The hammer fell on a très successful auction of Audrey Hepburn’s legendary wardrobe yesterday, as sales predictions of £100,000 were more than doubled to a whopping £268,320. Vintage dealers, movie enthusiasts and Audrey-lovers all gathered to bid on the 36-piece exhibition, which included ensembles the iconic actress wore in the movies Love In The Afternoon, War And Peace and How To Steal A Million.
The black Givenchy couture lace cocktail dress Audrey wore in How To Steal A Million was the highest-priced item, selling for £60,000 to an anonymous bidder. (Ooh mysterious, we’re going to keep a verrry close eye on what super-fan Victoria Beckham decides to wear over the next few weeks then – Posh apparently pre-ordered a lot catalogue and was also rumoured to be the buyer of the iconic Breakfast At Tiffany’s dress at an Audrey auction back in 2006.) A turquoise silk Givenchy gown was the second most expensive piece, and sold to an American museum for £18,000. The ivory bridal gown, designed by the
'There was a real mix of people from all walks of life at the sale,' says Rachel Aked from Kerry Taylor Auctions. 'One woman who bought the jade velvet Givenchy hat told me she was putting together an Audrey Hepburn collection in London, and another man who spent £7,800 on the Valentino ruffle dress, modelled for us by Darcey Bussell on Monday, was buying it for his wife’s Christmas present!' Erm, jealous much? 'It was all really good fun and phones were ringing constantly,' Rachel continues. 'Everyone from museum representatives to Audrey fans were there, including Amabile Altobella’s son-in-law. I’m told even Bette Midler came to look around, and over 2,000 people attended the collection’s exhibition in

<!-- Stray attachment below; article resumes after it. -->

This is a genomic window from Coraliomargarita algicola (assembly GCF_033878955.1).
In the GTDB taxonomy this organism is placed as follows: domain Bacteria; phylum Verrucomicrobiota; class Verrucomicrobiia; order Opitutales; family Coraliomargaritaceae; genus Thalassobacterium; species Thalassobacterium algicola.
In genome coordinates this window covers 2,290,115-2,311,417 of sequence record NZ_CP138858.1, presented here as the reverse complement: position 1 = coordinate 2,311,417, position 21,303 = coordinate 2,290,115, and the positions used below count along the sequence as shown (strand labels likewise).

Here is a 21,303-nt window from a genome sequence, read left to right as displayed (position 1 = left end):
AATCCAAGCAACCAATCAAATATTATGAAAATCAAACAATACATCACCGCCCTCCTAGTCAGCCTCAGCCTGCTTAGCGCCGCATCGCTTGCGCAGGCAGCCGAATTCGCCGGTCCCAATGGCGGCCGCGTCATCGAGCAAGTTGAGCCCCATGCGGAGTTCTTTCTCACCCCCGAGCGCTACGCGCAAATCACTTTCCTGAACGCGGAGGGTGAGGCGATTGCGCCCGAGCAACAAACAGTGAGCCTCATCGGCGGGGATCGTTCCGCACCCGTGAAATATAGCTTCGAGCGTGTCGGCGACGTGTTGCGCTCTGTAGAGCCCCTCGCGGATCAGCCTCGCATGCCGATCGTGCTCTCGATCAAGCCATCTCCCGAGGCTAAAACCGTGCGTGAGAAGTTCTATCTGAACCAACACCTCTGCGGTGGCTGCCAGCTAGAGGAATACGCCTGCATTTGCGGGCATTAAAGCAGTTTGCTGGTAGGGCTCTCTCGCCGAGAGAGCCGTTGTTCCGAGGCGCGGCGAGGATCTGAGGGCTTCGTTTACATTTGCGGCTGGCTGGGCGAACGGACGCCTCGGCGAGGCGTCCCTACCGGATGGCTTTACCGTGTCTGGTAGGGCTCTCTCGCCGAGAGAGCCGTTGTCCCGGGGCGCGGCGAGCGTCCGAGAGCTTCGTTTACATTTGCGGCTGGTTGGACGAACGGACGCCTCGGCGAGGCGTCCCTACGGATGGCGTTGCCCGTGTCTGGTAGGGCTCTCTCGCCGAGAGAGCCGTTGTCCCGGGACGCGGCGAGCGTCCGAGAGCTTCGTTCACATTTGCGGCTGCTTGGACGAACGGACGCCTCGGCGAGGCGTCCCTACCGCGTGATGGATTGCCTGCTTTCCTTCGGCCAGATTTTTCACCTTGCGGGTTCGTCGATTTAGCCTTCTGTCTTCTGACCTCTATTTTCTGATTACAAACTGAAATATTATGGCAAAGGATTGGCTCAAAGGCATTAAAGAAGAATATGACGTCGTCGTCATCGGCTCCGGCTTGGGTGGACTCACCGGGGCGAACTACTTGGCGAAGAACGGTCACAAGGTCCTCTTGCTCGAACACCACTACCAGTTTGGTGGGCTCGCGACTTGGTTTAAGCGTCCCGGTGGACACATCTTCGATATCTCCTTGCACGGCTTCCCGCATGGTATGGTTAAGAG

The collection was sold by Tanja Star-Busmann, a life-long friend of the star, who will give 50% of net sale proceeds to The Audrey Hepburn Children’s Fund.
And what about the Givenchy white couture gown we were drooling over when the auction was first announced? Well, that one sold for an incredible £7,800. Please turn up under our Christmas tree, please turn up under our Christmas tree…
- Alex Davies